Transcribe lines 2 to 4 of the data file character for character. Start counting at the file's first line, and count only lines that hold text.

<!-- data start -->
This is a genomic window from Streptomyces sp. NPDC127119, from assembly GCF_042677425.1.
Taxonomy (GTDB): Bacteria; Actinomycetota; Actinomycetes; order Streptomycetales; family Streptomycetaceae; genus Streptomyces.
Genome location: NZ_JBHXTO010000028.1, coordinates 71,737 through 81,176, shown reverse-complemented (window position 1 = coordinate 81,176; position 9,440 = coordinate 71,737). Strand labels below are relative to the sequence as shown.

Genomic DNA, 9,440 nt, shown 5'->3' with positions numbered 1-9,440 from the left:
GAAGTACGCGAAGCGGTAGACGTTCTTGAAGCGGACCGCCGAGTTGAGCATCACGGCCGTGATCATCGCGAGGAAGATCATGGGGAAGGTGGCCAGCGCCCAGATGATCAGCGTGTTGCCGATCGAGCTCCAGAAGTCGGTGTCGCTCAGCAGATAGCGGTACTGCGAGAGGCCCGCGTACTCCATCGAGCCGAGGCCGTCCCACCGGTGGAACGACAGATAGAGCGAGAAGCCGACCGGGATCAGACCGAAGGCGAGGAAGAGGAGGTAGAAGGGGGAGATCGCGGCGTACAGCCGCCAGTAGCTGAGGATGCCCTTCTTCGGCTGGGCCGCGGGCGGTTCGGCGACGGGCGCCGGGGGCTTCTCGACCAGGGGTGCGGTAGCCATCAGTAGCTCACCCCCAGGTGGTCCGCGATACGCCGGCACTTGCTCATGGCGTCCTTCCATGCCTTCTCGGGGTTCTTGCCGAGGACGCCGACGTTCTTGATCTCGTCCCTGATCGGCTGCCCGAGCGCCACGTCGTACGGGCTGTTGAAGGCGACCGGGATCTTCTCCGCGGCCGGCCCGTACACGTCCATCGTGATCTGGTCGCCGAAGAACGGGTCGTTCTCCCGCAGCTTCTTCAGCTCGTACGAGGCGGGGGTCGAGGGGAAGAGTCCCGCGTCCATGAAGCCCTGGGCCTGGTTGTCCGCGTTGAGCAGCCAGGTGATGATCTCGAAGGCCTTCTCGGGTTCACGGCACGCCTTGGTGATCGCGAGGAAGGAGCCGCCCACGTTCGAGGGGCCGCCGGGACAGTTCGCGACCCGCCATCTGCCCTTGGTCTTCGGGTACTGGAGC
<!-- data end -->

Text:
Taxonomy (GTDB): Bacteria; Actinomycetota; Actinomycetes; order Streptomycetales; family Streptomycetaceae; genus Streptomyces.
Genome location: NZ_JBHXTO010000028.1, coordinates 71,737 through 81,176, shown reverse-complemented (window position 1 = coordinate 81,176; position 9,440 = coordinate 71,737). Strand labels below are relative to the sequence as shown.

Genomic DNA, 9,440 nt, shown 5'->3' with positions numbered 1-9,440 from the left: